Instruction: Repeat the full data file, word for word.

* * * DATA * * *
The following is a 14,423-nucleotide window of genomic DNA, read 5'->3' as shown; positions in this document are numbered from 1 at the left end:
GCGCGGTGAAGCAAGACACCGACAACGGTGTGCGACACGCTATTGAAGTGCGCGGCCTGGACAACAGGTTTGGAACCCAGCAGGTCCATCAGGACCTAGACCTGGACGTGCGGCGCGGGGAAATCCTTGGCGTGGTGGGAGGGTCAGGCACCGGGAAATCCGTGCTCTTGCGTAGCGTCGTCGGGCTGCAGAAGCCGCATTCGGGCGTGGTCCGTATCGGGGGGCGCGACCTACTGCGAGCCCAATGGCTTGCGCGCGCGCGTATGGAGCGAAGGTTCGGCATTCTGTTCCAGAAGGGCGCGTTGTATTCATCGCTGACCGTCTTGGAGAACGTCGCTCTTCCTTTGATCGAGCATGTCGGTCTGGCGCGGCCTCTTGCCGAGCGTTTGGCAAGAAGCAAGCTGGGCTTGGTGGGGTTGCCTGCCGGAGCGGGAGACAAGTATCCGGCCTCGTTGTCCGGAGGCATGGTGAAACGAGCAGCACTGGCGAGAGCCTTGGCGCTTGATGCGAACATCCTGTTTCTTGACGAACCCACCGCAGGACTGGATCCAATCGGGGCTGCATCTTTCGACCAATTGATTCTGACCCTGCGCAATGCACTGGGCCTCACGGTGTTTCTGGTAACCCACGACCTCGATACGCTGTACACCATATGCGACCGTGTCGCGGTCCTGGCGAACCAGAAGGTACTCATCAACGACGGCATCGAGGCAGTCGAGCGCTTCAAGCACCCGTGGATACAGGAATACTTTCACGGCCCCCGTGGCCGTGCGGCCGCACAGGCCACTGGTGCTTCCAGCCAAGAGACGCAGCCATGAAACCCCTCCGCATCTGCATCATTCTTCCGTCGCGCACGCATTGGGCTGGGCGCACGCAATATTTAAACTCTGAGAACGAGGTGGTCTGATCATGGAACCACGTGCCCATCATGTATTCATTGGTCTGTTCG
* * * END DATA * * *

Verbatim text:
The following is a 14,423-nucleotide window of genomic DNA, read 5'->3' as shown; positions in this document are numbered from 1 at the left end:
GCGCGGTGAAGCAAGACACCGACAACGGTGTGCGACACGCTATTGAAGTGCGCGGCCTGGACAACAGGTTTGGAACCCAGCAGGTCCATCAGGACCTAGACCTGGACGTGCGGCGCGGGGAAATCCTTGGCGTGGTGGGAGGGTCAGGCACCGGGAAATCCGTGCTCTTGCGTAGCGTCGTCGGGCTGCAGAAGCCGCATTCGGGCGTGGTCCGTATCGGGGGGCGCGACCTACTGCGAGCCCAATGGCTTGCGCGCGCGCGTATGGAGCGAAGGTTCGGCATTCTGTTCCAGAAGGGCGCGTTGTATTCATCGCTGACCGTCTTGGAGAACGTCGCTCTTCCTTTGATCGAGCATGTCGGTCTGGCGCGGCCTCTTGCCGAGCGTTTGGCAAGAAGCAAGCTGGGCTTGGTGGGGTTGCCTGCCGGAGCGGGAGACAAGTATCCGGCCTCGTTGTCCGGAGGCATGGTGAAACGAGCAGCACTGGCGAGAGCCTTGGCGCTTGATGCGAACATCCTGTTTCTTGACGAACCCACCGCAGGACTGGATCCAATCGGGGCTGCATCTTTCGACCAATTGATTCTGACCCTGCGCAATGCACTGGGCCTCACGGTGTTTCTGGTAACCCACGACCTCGATACGCTGTACACCATATGCGACCGTGTCGCGGTCCTGGCGAACCAGAAGGTACTCATCAACGACGGCATCGAGGCAGTCGAGCGCTTCAAGCACCCGTGGATACAGGAATACTTTCACGGCCCCCGTGGCCGTGCGGCCGCACAGGCCACTGGTGCTTCCAGCCAAGAGACGCAGCCATGAAACCCCTCCGCATCTGCATCATTCTTCCGTCGCGCACGCATTGGGCTGGGCGCACGCAATATTTAAACTCTGAGAACGAGGTGGTCTGATCATGGAACCACGTGCCCATCATGTATTCATTGGTCTGTTCG